Some new friends in the Berkshires. No, not the cows; we met them lying down on the job in a sunny pasture along the Housatonic. Though you can tell by the name tags on the ears that somebody loves them.
In our yearly visit to this area, the homeland of autumn in the annual calendar of our lives, we returned, like a migratory species, to the favorite places we visit each fall. The blue river in the second photo is the slow-winding Housatonic River that coils through the Trustees of Reservations property named Bartholomew's Cobble in Sheffield. At the end of a tour of the cobble (a low, thickly wooded hill featuring limestone walls with shallow caves), the path along the river, a good stare up at the second oldest cottonwood tree in the state of Massachusetts, a hike through a wooded path named after a singular tulip tree (not sure how high in the charts this tree rates), we confront a long, gentle ascent through a green pasture to the top of Hurlburt Hill. From there we have a view of the Berkshire hills to the north, east and west (third photo down).
October is migratory season for hawks. We always see some floating on the warm updrafts from the sun-warmed hills.
No photos here of the hawks. However, to make up for that oversight, some views of our old and new companions on this seasonal ritual are pictured here, gathered at the summit for a timer-setting group-selfie engineered by Sonya's companion Mourad. Even if several of us (Saul, Anne, partially me) have apparently gone over to the dark side. (Fourth photo)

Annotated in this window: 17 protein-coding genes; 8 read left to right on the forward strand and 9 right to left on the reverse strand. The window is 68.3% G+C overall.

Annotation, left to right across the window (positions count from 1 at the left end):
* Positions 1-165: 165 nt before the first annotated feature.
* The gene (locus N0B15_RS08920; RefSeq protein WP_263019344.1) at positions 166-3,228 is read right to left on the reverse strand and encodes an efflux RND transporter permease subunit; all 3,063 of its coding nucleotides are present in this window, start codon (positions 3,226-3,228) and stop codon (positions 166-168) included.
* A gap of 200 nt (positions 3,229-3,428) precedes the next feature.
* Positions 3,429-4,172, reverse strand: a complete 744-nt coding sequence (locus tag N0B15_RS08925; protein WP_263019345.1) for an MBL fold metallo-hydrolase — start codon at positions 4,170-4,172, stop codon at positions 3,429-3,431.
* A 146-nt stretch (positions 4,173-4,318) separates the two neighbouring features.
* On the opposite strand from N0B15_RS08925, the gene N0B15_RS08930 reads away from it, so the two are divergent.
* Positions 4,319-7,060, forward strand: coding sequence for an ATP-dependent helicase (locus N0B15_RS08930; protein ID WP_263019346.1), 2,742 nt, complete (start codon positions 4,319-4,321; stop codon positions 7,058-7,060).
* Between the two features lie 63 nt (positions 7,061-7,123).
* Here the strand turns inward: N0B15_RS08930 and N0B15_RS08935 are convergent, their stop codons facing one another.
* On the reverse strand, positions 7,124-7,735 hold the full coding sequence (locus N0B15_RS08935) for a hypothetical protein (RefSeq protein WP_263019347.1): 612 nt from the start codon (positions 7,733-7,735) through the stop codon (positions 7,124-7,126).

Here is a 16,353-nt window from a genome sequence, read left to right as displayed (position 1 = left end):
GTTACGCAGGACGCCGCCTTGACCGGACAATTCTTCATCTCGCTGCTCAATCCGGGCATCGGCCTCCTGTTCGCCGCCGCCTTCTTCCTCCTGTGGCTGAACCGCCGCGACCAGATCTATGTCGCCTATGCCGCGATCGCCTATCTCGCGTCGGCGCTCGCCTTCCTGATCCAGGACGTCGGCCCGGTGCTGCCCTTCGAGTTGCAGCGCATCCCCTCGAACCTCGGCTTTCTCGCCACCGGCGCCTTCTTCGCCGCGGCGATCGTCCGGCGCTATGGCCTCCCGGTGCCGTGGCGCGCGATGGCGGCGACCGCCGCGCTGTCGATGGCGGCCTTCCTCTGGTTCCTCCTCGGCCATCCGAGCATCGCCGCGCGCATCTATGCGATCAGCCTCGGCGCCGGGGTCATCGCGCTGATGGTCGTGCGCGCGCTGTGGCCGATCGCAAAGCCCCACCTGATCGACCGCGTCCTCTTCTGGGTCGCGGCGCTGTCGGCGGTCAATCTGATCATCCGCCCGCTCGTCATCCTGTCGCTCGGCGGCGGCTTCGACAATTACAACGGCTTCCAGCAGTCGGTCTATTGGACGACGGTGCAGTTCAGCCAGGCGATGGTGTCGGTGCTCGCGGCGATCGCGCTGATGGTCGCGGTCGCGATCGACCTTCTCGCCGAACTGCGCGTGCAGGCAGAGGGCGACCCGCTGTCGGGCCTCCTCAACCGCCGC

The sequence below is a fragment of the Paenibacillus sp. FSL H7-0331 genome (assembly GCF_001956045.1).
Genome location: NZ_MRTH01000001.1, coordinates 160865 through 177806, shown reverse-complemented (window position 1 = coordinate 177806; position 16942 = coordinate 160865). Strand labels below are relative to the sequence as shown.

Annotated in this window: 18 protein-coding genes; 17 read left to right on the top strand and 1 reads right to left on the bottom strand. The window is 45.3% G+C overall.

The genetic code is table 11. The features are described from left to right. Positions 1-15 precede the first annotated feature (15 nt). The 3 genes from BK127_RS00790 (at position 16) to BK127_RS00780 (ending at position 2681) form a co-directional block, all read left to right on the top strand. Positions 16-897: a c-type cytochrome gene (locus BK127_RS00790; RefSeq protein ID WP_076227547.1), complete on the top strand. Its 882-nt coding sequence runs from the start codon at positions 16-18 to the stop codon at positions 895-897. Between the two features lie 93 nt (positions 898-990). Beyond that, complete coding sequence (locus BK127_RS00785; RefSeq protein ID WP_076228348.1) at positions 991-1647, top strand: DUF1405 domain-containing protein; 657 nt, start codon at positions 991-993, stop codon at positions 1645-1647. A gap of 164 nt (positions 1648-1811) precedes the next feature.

The next day took us to Kennedy Park. That's Anne, Saul and Emma (Saul's friend) inspecting the map of the superb wooded, trailed, and mapped Lenox park (sixth photo). From a prospect created by the power line cut, we look down on farmhouse far below (eighth photo).
Our next stop, known as the 'overlook,' from which we can see Mount Greylock to the north, led to photo opportunities from the shed-like structure which overlooks the thickly treed hills that now hide most of the summits on the horizon. Photos were taken here: Sonya and Mourad (second from last photo). Emma and Saul (fifth photo down).
From there we hike to "the little pond" that stands as our icon for autumn peace. The pond has suffered incursions by beavers, who dragged some downed tree trunks and branches for a lodge that failed. And the water was low this year. But the surface still gives beautiful reflections of October trees (seventh photo).
We did some more other, modest hikes as the weather grew milder and the autumn color grew stronger each day. Some wild turkeys took advantage of the fine weather to cross the cottage driveway. We counted about fifteen all told, but I could never get my camera to work fast enough to catch more than a couple in a frame (bottom photo).
In the end, packed up for a fond farewell, we sat on the deck of the Stockbridge cottage and took another group selfie. (Not to be confused with the turkeys.)